Bainbridge continues support of Walk to End Alzheimer’s

Published 4:37 pm Tuesday, October 29, 2019

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Willis Park was full of participants decked out in purple, who were partaking in the third annual Walk to End Alzheimer’s on Saturday morning, where they raised $38,798 and counting.

Co-chairs Kathy Varner and Thea Burke were thrilled with the turnout. Varner said this year’s walk had 30 teams and estimated approximately 200 people were in attendance.

Varner said this year they tried to take a different approach to the walk; they wanted to make it more of a community event. They pushed the walk back an hour later to years prior, allowing for merchants to be open, so they could wear their purple and advocate, which Varner thought was great.

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In addition to merchants, the Bainbridge High School drum line led the walk and cheerleaders were located along the route to cheer them on and offer support. The Trawick family was also in their yard giving out waters to walkers and cheering them on.

Varner was also thankful to the City, who was supportive in their endeavors. The City was extremely involved in this year’s walk, adorning City Hall with pledge stickers to end Alzheimer’s and hosting bake sales to raise money. They additionally allowed the organization to use Willis Park and any sound equipment and tables and chairs they may need. Alpha Delta Kappa, an educational sorority and the Bainbridge Service Club also volunteered their time to help setup and cleanup.

Although some of the community involvement was new and meant to add enthusiasm, Varner said they still tried to maintain that balance between having a good time and acknowledging that Alzheimer’s is very hard on people and families and is a “difficult disease.”

One of the ways the walk acknowledges the disease is through the promise garden, which Varner said is the most meaningful part.

The garden is filled with four different color flowers: blue, purple, yellow and orange that all have a significant meaning. Blue flowers represent someone with Alzheimer’s or dementia. Purple flowers represent someone who has lost a loved one to the disease. Yellow flowers represent someone who is currently supporting or caring for someone with Alzheimer’s and orange flowers are for everyone who supports the cause and vision of a world without Alzheimer’s.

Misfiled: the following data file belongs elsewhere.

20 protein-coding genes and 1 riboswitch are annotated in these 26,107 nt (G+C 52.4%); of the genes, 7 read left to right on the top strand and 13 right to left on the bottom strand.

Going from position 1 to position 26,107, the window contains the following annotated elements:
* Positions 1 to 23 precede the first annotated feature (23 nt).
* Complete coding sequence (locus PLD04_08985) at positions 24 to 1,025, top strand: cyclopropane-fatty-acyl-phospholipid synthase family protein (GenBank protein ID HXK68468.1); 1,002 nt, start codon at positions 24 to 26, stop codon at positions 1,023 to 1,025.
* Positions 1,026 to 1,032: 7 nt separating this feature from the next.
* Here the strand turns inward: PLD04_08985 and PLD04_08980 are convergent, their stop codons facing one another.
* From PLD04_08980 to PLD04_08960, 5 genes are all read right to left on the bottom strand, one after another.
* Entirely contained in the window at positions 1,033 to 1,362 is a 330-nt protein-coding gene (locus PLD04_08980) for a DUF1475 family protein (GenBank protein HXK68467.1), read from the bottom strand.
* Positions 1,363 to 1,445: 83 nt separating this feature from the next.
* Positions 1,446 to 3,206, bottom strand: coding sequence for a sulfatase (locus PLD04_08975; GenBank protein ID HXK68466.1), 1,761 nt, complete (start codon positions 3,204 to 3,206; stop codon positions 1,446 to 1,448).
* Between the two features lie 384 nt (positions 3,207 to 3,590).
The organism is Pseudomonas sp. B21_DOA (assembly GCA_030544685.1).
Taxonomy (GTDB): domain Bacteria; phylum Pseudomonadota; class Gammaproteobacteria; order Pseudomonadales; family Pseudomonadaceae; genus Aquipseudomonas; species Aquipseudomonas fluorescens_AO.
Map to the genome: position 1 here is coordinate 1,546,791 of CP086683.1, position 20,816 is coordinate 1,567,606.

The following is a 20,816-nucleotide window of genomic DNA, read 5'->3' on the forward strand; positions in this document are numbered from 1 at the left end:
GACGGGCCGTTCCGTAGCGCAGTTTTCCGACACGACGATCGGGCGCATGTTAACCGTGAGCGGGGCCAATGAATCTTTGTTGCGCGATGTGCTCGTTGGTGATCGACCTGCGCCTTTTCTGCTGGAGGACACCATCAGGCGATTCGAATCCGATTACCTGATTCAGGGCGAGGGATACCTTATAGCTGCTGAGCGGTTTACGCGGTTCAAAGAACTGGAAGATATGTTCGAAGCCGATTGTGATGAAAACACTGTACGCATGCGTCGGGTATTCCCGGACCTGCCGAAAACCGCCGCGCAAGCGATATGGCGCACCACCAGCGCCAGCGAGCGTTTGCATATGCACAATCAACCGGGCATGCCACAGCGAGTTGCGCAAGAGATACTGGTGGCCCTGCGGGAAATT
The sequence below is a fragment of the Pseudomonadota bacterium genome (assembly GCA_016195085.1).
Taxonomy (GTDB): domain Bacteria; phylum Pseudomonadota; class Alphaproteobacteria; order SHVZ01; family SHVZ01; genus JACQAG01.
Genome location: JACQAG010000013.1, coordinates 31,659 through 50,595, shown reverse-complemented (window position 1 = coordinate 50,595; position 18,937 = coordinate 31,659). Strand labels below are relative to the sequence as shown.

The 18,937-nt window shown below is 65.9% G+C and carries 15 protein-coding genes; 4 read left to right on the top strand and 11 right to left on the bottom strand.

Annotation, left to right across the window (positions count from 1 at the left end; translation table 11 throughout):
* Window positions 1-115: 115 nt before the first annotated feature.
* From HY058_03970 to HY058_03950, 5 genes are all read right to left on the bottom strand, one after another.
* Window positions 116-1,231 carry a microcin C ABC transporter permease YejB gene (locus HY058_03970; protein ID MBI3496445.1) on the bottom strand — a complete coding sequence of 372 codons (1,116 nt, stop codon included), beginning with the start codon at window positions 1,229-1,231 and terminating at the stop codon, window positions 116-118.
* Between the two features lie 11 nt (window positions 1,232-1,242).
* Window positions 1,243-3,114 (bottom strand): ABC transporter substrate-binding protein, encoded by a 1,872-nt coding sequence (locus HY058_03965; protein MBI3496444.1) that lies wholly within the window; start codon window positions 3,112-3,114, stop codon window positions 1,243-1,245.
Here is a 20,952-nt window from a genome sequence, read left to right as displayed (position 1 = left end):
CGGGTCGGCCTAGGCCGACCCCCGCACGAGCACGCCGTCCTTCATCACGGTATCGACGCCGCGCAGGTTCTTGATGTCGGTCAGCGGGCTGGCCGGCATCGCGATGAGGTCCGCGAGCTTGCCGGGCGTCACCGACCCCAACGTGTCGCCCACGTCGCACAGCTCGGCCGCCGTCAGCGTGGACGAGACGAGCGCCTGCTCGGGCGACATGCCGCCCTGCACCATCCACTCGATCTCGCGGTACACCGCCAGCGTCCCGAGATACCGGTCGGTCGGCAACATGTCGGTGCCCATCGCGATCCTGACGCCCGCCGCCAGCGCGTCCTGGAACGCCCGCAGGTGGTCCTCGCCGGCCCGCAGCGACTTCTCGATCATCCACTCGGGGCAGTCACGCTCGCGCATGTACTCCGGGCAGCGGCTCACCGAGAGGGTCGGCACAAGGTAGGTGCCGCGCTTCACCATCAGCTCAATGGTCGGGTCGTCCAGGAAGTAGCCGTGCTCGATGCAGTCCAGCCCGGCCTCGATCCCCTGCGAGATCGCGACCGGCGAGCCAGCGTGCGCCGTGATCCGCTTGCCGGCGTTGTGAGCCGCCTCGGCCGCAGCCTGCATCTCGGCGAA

Participants pick their color flower from the garden and can personalize it before taking it on the walk with them.

“It is so symbolic and beautiful,” Varner said.

Once the walk is over, participants can take the flower home and post it in their yard to raise awareness for others.

“It’s so neat to ride around town and still see these flowers blowing in the wind, letting everyone know about the fight,” Varner said.

Varner knows it takes more than just a flower to help bring comfort though. Burke, along with the walking committee, has started back offering an Alzheimer’s caregiver support group.

The group meets the second Friday of each month from 12-1 p.m. at Calvary Baptist Church, 601 Chason Street, where lunch is provided. They encourage everyone to attend and RSVP to Thea Burke at 229-220-6104 or Buffy Hankinson at 800-272-3900.

Varner thanks everyone in their continued efforts to provide support to caregivers, family, friends and those who suffer from the disease. She especially thanks Edward Jones, who sponsored the walk nationally. She additionally wants to remind everyone it is not too late to donate and that donations will be accepted for teams and individuals until Dec. 15.